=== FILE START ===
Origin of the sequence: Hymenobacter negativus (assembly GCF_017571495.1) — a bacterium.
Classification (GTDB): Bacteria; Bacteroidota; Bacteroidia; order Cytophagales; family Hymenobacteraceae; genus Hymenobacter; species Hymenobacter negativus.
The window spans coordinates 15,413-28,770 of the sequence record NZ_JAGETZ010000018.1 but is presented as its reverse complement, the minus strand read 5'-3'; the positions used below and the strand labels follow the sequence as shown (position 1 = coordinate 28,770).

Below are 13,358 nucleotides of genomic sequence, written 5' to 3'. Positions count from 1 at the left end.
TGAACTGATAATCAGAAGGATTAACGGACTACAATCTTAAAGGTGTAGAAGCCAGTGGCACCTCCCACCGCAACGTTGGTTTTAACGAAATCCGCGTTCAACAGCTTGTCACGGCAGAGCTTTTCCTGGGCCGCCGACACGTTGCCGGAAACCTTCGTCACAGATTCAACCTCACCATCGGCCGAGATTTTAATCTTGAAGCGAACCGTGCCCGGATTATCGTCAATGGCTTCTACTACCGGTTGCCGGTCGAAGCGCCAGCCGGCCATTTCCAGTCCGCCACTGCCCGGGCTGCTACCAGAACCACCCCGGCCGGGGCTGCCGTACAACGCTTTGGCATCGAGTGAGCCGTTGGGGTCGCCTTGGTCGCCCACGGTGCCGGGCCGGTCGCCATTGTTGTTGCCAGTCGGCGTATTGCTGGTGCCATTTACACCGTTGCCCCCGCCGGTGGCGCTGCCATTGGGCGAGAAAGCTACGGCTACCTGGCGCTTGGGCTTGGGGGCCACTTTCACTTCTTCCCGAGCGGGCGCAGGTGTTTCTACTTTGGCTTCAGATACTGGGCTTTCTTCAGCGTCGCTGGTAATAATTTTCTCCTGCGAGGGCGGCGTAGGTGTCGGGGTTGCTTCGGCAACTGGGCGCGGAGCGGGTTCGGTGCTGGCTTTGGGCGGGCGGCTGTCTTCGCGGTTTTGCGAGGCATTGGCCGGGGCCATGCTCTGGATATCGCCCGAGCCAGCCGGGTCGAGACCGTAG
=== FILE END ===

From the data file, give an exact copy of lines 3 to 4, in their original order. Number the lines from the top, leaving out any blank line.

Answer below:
The window spans coordinates 15,413-28,770 of the sequence record NZ_JAGETZ010000018.1 but is presented as its reverse complement, the minus strand read 5'-3'; the positions used below and the strand labels follow the sequence as shown (position 1 = coordinate 28,770).

Below are 13,358 nucleotides of genomic sequence, written 5' to 3'. Positions count from 1 at the left end.